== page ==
Mackanin to players: 'Don't just play this out'

Mackanin to players: 'Don't just play this out'

PHILADELPHIA -- Phillies interim manager Pete Mackanin's job has not been easy since he replaced Ryne Sandberg in June.

Mackanin took a team on pace to lose 105 games, with a roster short in every department, and entered play Saturday having posted a relatively impressive 25-26 record since the All-Star break. That performance is one reason why he is expected to return next season, even as the Phillies set out to hire a new general manager this coming offseason.

But following a sweep of the Marlins in Miami late last month, the Phillies were just 4-14, which is why Mackanin called a "positive" team meeting before Saturday night's game against the Cubs at Citizens Bank Park.

"Keep them pointed in the right direction, under the circumstances," Mackanin said.

Phillies pitchers posted a 6.37 ERA in that 18-game stretch, which was the third-highest mark in baseball. The offense averaged just 4.22 runs per game, which was tied for 21st.

"I just wanted them to hear from me that I still like everybody," Mackanin said. "I just reminded them to continue competing through the end of the season and not just play it out."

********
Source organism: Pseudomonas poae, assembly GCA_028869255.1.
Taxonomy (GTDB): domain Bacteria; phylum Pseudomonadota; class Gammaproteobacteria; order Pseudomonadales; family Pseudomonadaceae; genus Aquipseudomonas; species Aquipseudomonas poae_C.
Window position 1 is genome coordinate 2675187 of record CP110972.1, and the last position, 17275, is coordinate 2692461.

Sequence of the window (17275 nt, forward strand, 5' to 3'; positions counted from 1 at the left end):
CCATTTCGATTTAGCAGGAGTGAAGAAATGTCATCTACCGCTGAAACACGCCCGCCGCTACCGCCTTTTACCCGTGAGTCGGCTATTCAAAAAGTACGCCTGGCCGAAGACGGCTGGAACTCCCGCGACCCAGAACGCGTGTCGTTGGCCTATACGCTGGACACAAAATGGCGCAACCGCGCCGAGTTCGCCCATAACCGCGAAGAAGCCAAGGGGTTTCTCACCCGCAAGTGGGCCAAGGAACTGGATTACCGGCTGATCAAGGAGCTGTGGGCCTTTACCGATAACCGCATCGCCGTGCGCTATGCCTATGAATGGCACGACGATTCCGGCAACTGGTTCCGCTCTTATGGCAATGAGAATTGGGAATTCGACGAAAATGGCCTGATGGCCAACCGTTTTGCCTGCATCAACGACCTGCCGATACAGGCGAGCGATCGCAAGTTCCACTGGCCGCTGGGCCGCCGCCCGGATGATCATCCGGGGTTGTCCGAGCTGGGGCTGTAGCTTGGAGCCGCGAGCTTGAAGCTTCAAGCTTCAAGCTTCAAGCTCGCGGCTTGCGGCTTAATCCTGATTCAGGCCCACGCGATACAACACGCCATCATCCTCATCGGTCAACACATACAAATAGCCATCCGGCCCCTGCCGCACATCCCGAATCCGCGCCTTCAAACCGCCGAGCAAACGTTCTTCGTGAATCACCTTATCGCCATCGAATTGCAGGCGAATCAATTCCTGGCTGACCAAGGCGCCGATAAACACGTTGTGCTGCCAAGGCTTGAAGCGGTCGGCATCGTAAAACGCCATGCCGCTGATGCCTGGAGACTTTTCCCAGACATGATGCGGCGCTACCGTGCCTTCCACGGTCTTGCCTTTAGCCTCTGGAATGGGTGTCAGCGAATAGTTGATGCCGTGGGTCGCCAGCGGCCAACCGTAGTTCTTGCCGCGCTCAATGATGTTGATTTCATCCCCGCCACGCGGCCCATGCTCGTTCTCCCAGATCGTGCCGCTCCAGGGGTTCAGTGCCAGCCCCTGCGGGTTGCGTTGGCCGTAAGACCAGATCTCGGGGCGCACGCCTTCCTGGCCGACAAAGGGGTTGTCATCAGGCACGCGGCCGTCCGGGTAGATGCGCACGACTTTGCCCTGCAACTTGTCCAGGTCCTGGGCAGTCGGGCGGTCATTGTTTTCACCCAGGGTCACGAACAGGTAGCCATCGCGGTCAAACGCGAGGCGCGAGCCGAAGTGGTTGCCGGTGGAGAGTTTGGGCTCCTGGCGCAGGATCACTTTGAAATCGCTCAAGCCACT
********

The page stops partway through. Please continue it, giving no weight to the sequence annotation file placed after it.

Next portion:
Following a doubleheader sweep Friday night, Mackanin was asked if his team might be out of gas. He said no, but he does need to keep his players focused.

"Personally, I've been pleased with the way guys have been going about it," Mackanin said. "The meeting I had today was a pleasant reminder: Don't just play this out. There's things still out there. There's potential for jobs down the road for everyone. Everyone has been given chances to play, and we just want to make sure. I just reminded them that we're not going to just go through the season with no intentions. We're going to try to compete every day. That's what it's all about, competing every day, every pitch."

Todd Zolecki is a reporter for MLB.com. Read his Phillies blog The Zo Zone, follow him on Twitter and listen to his podcast. This story was not subject to the approval of Major League Baseball or its clubs.